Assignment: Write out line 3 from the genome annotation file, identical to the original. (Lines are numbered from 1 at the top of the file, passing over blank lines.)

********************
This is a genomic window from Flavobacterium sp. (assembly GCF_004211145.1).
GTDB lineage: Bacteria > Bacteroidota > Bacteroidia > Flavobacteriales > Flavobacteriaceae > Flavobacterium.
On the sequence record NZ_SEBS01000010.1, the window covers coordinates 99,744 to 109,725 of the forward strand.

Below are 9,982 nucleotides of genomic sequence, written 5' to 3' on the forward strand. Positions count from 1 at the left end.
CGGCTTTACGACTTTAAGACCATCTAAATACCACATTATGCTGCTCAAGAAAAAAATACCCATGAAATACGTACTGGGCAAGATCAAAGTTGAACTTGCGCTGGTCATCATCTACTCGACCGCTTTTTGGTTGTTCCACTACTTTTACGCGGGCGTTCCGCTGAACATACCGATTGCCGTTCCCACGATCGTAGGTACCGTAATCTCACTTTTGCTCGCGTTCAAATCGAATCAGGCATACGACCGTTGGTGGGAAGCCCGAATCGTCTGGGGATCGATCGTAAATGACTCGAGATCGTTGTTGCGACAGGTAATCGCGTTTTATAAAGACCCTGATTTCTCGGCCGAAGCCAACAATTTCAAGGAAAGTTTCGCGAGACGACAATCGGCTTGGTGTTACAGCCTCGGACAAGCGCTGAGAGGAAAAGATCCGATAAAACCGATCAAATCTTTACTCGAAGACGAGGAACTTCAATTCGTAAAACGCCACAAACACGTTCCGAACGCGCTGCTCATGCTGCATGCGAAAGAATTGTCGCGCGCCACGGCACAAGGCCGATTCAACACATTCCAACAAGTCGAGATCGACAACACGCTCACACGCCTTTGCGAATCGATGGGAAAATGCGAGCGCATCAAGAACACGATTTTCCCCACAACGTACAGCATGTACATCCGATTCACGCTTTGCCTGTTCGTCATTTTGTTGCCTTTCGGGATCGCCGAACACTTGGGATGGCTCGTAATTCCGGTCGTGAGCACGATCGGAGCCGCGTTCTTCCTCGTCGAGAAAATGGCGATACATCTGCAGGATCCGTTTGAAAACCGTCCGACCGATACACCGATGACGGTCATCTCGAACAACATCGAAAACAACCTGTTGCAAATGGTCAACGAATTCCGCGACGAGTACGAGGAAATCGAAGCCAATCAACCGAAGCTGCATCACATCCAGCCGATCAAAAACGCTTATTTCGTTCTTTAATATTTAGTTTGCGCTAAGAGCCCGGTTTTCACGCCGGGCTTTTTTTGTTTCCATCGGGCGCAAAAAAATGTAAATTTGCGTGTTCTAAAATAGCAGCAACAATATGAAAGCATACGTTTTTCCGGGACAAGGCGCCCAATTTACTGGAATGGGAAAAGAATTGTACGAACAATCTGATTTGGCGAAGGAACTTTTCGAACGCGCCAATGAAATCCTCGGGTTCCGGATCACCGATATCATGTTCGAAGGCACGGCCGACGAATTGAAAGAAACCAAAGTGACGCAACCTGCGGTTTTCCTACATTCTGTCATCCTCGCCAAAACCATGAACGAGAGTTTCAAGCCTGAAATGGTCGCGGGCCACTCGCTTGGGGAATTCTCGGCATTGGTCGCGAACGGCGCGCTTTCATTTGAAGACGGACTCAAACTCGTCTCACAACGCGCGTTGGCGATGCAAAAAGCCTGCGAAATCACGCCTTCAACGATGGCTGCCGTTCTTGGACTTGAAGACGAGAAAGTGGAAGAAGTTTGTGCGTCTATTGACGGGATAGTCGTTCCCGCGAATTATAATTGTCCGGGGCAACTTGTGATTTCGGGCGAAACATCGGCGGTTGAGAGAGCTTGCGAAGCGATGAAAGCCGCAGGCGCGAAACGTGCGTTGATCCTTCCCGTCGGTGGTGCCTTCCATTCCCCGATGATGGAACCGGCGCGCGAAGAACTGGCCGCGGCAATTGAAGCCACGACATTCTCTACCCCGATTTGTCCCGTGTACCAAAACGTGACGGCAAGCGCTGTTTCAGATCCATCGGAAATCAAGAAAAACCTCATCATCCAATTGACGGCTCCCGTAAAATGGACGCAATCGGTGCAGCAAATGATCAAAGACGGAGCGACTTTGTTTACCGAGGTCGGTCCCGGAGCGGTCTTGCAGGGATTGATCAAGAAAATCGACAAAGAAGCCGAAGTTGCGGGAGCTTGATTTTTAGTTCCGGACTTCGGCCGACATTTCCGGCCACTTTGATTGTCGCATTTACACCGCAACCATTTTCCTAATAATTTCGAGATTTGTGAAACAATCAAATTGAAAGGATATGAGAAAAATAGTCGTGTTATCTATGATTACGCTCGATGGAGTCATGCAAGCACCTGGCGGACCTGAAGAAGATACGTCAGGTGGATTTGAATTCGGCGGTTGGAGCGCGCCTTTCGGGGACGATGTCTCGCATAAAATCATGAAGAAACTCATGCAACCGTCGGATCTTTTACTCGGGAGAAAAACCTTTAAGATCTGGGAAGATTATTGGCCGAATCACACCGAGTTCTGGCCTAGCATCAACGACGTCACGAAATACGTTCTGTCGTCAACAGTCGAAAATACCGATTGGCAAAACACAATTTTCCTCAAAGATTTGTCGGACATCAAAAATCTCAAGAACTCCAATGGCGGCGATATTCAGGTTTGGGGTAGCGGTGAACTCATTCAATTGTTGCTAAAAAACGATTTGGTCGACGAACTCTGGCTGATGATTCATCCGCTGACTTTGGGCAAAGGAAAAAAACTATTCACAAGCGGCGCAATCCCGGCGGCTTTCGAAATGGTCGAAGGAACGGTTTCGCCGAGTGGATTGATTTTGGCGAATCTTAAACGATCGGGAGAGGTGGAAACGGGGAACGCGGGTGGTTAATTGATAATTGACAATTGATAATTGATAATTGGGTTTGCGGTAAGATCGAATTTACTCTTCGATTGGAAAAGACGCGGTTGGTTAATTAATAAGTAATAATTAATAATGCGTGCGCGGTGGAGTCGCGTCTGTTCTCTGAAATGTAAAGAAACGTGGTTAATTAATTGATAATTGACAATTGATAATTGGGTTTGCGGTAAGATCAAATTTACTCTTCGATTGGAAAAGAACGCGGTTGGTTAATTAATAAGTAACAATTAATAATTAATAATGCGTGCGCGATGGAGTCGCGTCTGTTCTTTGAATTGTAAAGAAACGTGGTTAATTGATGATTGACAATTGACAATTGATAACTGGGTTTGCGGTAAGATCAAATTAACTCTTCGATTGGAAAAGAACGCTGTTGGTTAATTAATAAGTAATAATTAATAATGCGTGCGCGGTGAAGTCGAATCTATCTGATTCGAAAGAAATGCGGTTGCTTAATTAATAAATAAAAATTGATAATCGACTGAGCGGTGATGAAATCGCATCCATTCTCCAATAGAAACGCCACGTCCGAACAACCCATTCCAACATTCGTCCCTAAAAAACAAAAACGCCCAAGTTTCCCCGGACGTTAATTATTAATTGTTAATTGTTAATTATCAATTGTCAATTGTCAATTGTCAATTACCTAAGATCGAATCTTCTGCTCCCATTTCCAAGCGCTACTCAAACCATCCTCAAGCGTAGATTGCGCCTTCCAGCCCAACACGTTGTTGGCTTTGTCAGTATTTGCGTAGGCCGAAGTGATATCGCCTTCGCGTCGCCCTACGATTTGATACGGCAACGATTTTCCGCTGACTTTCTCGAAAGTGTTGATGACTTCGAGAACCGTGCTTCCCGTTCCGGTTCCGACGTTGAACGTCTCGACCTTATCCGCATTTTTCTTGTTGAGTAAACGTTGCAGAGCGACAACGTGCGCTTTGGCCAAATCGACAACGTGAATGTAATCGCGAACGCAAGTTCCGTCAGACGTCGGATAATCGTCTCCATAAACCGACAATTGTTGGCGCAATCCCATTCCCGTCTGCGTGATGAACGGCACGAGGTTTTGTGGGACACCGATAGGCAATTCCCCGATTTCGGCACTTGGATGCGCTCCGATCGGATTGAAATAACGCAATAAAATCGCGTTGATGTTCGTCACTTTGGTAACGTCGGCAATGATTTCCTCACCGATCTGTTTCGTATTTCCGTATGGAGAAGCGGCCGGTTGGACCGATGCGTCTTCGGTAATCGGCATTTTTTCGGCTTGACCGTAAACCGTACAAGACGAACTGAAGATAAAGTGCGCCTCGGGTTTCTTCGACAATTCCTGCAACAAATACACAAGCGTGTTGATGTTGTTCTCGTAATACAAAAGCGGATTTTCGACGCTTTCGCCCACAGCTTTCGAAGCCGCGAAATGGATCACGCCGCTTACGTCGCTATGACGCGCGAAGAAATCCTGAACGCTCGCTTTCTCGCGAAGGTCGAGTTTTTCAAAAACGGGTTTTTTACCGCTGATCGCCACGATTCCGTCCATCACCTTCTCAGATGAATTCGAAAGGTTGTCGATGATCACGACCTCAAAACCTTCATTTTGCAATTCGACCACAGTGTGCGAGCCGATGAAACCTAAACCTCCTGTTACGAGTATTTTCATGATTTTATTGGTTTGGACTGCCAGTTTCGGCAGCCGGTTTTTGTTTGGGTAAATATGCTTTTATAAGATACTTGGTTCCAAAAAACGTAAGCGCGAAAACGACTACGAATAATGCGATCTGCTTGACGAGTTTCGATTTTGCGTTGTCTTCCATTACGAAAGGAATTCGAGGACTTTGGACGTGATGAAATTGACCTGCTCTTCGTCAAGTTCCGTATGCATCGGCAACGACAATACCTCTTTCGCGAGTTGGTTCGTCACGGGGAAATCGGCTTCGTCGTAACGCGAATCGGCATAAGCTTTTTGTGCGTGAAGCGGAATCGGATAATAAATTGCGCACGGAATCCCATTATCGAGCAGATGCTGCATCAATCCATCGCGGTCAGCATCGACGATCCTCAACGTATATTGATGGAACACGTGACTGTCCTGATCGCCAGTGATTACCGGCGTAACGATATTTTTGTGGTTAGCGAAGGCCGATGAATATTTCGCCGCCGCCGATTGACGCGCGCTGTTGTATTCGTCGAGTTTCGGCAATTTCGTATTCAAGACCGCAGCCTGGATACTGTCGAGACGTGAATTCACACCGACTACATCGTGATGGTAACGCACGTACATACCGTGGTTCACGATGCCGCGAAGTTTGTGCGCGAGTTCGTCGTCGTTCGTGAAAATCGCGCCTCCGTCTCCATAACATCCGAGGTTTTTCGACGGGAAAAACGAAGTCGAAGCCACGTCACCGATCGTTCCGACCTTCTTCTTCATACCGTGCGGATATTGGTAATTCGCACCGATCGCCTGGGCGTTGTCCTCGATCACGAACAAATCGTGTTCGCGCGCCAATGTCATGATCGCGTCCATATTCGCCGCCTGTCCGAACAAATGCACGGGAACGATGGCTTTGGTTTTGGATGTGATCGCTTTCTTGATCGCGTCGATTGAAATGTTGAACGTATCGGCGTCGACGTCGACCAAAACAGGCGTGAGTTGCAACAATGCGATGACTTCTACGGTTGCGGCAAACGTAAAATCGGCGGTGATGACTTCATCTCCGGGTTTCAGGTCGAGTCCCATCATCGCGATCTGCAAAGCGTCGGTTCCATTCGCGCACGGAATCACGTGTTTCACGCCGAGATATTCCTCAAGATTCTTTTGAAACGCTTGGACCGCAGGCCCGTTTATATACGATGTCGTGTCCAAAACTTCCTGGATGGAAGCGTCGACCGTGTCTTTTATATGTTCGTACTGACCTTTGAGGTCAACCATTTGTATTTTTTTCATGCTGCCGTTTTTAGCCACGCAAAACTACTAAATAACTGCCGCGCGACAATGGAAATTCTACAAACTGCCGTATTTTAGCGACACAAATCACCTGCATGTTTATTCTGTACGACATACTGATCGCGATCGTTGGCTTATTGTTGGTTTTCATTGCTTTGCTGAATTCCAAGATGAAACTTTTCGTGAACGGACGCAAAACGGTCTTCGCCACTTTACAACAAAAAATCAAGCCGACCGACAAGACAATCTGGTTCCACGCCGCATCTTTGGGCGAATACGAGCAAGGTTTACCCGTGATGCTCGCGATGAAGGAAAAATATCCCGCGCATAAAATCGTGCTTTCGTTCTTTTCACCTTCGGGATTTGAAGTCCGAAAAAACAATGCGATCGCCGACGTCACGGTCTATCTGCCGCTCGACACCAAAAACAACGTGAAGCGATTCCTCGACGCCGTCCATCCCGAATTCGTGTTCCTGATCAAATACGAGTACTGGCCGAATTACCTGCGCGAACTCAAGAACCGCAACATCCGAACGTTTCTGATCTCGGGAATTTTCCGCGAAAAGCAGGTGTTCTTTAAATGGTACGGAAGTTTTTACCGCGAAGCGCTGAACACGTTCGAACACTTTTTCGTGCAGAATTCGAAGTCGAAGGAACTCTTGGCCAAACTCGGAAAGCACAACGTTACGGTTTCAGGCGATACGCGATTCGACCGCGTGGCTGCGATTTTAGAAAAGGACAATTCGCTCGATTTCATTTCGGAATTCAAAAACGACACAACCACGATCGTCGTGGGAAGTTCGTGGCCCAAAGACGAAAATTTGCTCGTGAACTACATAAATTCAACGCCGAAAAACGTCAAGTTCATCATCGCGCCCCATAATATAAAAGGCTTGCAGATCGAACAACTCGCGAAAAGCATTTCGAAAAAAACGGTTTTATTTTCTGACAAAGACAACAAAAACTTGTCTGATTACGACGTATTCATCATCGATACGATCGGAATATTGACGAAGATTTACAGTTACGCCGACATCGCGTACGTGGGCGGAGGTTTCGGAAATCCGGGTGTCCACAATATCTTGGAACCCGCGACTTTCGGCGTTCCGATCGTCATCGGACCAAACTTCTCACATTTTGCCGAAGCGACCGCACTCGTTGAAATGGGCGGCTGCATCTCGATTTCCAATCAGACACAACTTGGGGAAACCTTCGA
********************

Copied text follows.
On the sequence record NZ_SEBS01000010.1, the window covers coordinates 99,744 to 109,725 of the forward strand.